port_hueneme.jpgIn my last installment I described how I had found a diesel Land Rover from an outfit called UK LandRovers in, you guessed it, the UK. They shipped the car in early July and it arrived in Port Hueneme, just south of Santa Barbara about 5 weeks later. The UK LandRovers guys sent me all the necessary paperwork and I called the port people who recommended Soo Hoo Customs Broker to get the car through customs. The Soo Hoo people were super friendly and efficient and 10 days and $400 ($200 to Soo Hoo and $200 for import taxes) later, I got a call that my car was ready for pickup. I checked with the DMV and they said to just drive it home from the port and then bring it to the DMV to get plates (sounded surprisingly relaxed for a DMV).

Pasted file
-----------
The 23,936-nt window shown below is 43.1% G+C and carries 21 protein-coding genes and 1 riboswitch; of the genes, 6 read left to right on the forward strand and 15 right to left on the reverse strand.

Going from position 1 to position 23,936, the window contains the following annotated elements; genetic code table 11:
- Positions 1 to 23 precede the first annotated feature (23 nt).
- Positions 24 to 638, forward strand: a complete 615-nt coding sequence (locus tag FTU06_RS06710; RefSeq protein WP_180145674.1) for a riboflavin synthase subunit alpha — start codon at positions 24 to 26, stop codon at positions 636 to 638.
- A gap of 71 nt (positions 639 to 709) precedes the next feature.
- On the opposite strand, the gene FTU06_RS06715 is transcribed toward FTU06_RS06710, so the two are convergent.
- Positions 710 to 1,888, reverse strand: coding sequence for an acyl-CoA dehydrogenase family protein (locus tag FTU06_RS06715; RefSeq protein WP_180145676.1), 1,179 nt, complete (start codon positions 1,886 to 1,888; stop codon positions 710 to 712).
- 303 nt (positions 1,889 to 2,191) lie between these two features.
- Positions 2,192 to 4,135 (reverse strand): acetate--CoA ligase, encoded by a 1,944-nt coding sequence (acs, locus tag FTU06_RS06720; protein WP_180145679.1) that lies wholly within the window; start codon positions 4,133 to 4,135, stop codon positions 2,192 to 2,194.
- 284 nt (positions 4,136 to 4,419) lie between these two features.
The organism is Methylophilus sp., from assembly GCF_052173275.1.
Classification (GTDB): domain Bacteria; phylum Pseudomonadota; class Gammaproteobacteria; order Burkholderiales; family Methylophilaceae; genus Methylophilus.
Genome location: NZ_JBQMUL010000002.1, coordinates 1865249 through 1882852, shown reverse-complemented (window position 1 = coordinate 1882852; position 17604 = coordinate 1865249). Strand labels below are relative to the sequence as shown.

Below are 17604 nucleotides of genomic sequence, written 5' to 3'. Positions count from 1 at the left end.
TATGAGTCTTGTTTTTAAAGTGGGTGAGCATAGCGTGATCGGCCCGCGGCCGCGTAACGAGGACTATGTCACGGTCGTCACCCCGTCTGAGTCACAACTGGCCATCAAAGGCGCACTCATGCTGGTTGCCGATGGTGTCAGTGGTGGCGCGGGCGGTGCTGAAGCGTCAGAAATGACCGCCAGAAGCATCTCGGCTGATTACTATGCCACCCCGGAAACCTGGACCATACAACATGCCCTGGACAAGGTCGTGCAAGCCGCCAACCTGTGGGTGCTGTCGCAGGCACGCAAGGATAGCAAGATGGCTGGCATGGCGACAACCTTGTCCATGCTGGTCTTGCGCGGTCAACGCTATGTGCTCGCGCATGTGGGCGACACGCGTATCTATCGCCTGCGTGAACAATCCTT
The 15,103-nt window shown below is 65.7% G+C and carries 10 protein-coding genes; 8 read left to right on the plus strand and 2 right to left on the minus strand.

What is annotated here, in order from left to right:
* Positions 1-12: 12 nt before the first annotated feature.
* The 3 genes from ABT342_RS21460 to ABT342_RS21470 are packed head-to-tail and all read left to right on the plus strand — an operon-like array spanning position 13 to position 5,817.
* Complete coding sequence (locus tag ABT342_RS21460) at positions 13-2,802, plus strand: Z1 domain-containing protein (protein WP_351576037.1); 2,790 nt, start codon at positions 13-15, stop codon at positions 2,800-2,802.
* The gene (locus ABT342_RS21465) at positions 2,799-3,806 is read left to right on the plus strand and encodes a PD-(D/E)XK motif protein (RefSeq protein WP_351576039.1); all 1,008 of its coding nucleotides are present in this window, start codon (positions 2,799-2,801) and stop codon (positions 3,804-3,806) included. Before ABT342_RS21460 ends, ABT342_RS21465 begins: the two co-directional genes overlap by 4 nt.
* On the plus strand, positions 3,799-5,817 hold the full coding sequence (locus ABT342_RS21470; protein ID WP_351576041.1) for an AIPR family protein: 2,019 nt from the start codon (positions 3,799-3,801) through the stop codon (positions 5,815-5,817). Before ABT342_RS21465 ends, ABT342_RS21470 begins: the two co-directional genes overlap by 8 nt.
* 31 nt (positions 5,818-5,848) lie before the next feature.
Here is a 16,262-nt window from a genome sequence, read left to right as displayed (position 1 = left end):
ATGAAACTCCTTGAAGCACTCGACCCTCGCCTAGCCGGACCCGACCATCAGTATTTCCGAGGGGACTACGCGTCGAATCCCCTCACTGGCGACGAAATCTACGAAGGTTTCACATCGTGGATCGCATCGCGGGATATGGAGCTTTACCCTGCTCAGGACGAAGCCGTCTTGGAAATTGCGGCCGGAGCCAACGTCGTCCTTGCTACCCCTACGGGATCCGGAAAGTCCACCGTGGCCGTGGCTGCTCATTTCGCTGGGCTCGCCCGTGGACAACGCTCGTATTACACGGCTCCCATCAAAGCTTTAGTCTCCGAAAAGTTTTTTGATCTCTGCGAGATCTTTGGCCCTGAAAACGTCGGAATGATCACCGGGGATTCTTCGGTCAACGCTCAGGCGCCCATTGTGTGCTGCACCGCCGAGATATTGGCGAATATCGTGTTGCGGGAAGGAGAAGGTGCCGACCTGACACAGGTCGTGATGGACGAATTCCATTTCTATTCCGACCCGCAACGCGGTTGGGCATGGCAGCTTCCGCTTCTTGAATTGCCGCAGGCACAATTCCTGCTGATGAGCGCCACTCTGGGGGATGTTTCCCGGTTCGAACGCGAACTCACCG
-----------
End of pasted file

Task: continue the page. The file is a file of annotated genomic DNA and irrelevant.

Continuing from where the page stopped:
Aurora Biofuels

I’ve been wanting to mention that I am angel investor in Aurora Biofuels. From their site:

Aurora’s proprietary technology, developed at The University of California, Berkeley, allows Aurora BioFuels to create bio-diesel with 125X higher yields and 50% lower costs than current production methods.

They are a small, impressive team with a promising plan to use genetically modified algae to efficiently create biodiesel. Today, biodiesel is typically made from soybeans. It’s a sustainable way to create fuel, which is good, but the soybeans take 11 months to grow and the fields to grow them in are large. Aurora proposes to use algae instead, which take 10 days to grow and you can put lots of them in a small tank. I believe Aurora is interested in finding additional angel investors at this time.

Biodiesel Cars

Switching to biodiesel, part II